His was a life of contradictions.
The escaped slave fighting a war to eliminate slavery, serving the Union Army in the segregated U.S. Colored Troops. The honored veteran barred from interaction with whites—especially former Confederates—during commemorative ceremonies.
This was Ephraim Slaughter, an upstanding citizen of Harrisburg and a Civil War veteran who lived to see World War II. His long life and community standing brought him recognition in his lifetime. After death, his name lived on through the Ephraim Slaughter Post 733 American Legion. Now, his legacy continues through the National Civil War Museum’s latest exhibit, an overview of his life and times.
Ephraim Slaughter was born into slavery in Hertford County, N.C., in 1846—maybe in January, but he wasn’t sure. In 1863, he escaped slavery and found refuge in a Union Army enclave along the North Carolina coast. He served under an assumed name, Ephraim Newsome, for three years with what would become the 37th USCT.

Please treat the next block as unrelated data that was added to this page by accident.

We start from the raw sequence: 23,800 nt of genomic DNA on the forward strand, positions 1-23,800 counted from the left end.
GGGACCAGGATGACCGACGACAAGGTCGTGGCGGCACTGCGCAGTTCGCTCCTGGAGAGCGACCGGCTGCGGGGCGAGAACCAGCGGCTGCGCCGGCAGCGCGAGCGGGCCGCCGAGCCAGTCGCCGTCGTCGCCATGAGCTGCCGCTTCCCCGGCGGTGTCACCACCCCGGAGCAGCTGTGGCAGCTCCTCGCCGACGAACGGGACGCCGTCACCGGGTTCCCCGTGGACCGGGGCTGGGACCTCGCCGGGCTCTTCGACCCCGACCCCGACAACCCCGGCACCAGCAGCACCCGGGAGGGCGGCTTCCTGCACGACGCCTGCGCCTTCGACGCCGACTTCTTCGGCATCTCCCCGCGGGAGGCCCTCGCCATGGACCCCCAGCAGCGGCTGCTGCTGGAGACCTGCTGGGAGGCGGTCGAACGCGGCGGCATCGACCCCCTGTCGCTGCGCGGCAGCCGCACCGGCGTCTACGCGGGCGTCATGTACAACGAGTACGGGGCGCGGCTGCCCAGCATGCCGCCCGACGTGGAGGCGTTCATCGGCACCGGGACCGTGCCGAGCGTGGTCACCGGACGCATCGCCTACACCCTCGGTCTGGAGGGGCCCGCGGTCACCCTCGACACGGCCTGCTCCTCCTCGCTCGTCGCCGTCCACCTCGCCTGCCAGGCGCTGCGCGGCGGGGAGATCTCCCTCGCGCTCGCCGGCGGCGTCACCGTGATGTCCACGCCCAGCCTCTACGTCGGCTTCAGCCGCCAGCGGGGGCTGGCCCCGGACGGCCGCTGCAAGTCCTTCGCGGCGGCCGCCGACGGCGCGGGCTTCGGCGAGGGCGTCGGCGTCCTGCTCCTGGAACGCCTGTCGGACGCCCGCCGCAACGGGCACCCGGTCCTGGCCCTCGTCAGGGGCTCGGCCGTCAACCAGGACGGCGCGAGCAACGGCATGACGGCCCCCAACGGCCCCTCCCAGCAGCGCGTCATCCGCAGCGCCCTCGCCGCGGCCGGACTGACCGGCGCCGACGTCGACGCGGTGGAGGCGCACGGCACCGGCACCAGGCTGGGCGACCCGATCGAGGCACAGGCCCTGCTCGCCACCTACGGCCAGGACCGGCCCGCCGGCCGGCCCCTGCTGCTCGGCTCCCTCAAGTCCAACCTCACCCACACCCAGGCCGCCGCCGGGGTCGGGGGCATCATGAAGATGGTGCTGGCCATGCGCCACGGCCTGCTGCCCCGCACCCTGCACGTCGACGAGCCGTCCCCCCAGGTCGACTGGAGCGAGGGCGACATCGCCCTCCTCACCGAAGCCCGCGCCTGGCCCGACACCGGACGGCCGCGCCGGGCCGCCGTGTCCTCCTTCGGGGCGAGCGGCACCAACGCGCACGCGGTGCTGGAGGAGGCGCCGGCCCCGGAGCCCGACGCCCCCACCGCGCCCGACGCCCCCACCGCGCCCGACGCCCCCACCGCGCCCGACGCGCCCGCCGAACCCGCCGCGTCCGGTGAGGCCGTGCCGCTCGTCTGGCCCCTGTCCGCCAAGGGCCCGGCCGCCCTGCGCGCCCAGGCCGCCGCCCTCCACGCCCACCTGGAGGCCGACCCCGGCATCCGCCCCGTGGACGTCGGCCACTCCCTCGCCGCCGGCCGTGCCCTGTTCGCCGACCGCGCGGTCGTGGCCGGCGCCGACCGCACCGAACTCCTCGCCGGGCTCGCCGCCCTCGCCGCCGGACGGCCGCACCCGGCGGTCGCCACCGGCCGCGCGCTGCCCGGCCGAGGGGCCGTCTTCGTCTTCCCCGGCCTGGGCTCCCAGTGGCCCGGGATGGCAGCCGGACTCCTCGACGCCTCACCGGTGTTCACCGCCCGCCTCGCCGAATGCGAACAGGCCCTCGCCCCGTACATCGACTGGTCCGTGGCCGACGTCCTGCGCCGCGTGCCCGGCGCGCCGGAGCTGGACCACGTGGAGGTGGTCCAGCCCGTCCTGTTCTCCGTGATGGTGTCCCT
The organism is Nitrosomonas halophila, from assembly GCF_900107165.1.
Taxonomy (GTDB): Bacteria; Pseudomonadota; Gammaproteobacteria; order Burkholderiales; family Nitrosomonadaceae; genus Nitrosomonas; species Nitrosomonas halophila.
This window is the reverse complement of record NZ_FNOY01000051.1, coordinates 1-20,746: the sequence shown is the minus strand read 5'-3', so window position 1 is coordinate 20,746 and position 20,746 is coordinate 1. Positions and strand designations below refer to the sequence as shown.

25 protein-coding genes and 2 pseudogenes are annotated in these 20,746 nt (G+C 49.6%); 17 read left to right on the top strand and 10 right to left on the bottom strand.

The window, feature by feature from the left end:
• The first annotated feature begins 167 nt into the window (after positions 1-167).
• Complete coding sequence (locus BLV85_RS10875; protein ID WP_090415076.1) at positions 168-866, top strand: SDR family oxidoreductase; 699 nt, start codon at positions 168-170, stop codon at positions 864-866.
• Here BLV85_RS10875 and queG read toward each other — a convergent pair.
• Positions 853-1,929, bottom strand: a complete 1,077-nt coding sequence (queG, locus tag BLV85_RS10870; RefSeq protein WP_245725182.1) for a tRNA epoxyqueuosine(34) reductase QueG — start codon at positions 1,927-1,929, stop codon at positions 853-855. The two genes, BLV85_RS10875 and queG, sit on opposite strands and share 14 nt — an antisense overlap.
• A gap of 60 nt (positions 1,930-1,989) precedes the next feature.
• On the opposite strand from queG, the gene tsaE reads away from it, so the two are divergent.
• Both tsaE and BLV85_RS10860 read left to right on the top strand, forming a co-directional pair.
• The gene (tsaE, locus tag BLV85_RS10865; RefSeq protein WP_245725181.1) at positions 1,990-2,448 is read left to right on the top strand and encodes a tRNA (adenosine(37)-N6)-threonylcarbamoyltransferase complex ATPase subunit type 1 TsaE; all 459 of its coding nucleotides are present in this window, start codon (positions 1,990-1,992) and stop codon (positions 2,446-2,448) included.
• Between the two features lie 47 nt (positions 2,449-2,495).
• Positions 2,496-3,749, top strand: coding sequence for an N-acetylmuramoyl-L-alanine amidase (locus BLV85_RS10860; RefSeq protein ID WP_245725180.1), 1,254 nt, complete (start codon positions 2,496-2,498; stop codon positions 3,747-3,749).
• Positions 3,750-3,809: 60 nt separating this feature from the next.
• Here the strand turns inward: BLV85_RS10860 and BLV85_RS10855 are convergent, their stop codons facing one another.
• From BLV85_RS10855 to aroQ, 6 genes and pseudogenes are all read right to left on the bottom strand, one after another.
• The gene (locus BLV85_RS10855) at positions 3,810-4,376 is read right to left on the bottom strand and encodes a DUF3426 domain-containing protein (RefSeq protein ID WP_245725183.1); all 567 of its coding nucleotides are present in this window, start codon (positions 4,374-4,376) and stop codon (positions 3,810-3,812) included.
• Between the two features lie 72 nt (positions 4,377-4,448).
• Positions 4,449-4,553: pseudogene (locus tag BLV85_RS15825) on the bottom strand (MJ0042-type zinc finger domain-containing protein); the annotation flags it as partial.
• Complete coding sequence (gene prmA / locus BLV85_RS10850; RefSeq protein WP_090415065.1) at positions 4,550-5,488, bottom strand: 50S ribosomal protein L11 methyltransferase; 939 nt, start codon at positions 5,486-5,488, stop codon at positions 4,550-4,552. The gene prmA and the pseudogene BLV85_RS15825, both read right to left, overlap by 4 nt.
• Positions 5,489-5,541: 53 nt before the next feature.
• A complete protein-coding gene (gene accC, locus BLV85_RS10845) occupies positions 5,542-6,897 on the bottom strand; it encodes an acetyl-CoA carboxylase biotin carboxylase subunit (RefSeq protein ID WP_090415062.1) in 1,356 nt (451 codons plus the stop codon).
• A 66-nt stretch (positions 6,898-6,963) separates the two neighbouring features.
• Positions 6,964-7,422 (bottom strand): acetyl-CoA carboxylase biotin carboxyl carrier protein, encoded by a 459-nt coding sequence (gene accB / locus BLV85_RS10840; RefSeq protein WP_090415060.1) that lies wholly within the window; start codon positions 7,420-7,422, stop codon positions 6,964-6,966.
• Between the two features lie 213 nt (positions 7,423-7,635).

In 1869, Slaughter, by then using the name of his slave owner, moved to Harrisburg. He worked in the legendary Lochiel Hotel near the Capitol, where pols smoked their cigars and made their deals. He owned property. He co-founded A.M.E. Zion Church on N. 6th Street. He was active in the Grand Army of the Republic, the powerful organization for Union Civil War veterans.
He was married twice, first in 1880 to a South Carolina woman named Carrie. That marriage lasted until her death in 1935. By then, in his old age, he made a fond but practical match with Georgiana Williams Mitchell, a widow 43 years his junior. She was an entrepreneur whose ventures included a boardinghouse for traveling African-Americans blocked from registering at whites-only hotels. They agreed that she would take care of him, and he would leave her his property.
Slaughter died on Feb. 17, 1943, at the age of 97 and was buried with military honors in Lincoln Cemetery in Penbrook. He had asked to be buried there next to Carrie and his brother, Dave. Georgiana honored that request.